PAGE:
Back in the nineties, I applied for the United Nations exams for translators since I speak three of the official languages of the United Nations; Arabic, English and French. By the time I received an acceptance and invitation to the exam centre, I had other plans. I moved to Cairo, got a good job and fell in love with the country and people…

But the dream of visiting the United Nations headquarters was always at the back of my mind.

For my license as a sworn translator, I’ve to spend at least ten days in an English speaking country. So, this year I decided to go to New York and visit the United Nations premises.

I booked a group guided tour and headed to the visitor’s centre. We were greeted by a Japanese guide who was very enthusiastic to tell everything about the UN in a couple of hours, especially in relations to the three pillars:

  • Peace & security
  • Development
  • Human rights

We were supposed to visit the main hall, but a meeting was in progress. So, that was left to the end of our tour.

We visited the Economic and Social Council first. Our guide took the opportunity to raise awareness about 2030 Agenda and the achievement of the 17 sustainable development goals (SDGs). He started his speech with the motto “Leave no one behind” that is originally a military protocol of “no man left behind” that I particularly love because it symbolises the sense of camaraderie and how communities empower global cooperation.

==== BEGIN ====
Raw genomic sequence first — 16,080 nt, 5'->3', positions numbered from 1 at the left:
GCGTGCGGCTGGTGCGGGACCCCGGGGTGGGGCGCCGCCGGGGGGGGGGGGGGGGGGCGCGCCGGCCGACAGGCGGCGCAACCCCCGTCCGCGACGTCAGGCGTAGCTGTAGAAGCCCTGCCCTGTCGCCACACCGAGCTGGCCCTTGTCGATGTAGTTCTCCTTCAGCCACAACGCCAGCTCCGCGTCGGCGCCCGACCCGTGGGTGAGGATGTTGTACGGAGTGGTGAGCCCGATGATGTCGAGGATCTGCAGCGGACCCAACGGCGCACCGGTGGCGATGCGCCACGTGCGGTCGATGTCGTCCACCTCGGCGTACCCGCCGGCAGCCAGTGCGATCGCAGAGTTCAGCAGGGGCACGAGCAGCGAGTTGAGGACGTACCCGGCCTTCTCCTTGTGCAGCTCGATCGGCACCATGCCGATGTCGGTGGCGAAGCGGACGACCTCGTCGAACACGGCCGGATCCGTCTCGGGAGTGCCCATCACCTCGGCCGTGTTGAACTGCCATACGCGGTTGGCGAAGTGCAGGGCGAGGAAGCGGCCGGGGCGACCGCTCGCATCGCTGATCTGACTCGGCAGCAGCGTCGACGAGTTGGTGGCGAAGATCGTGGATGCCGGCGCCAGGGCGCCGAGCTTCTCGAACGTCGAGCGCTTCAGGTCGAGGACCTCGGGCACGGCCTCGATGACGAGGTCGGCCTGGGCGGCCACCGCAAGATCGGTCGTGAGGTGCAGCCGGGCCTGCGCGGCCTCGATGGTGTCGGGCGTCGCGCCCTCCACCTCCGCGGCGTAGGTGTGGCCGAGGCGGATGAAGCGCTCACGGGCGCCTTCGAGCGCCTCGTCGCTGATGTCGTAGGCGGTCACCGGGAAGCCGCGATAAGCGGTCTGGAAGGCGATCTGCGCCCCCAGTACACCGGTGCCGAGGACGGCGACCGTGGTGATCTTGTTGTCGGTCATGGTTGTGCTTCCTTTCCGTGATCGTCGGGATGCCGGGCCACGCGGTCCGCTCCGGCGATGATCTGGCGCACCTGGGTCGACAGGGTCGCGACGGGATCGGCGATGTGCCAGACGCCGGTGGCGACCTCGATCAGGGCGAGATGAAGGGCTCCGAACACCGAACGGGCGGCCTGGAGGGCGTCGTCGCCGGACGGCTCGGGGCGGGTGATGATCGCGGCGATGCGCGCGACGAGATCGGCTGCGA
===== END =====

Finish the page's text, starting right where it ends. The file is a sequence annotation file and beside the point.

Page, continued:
The tour guide maintained the same enthusiasm talking about the work in progress of all development agencies and volunteers who adopt the do-no-harm approach. I, personally, gained more insight in relation to my translation work and the SDGs I specialise in; mainly “Gender justice” and “Peace, justice and strong institutions.”

Much was achieved but a lot of work is still required…

I was intrigued by the whole building of the United Nations General Assembly and the architecture in the Turtle Bay neighbourhood of Manhattan. I looked up the ceiling and the guide told us that it’s been intentionally left unfinished as a symbol of “work in progress.”

I was truly inspired by the authentic leaders and resilient nations who have the ability to create lasting transformation in the world instead of rushing out in search of the next success secret. And this gives me the energy to create deep results with my clients in the long term.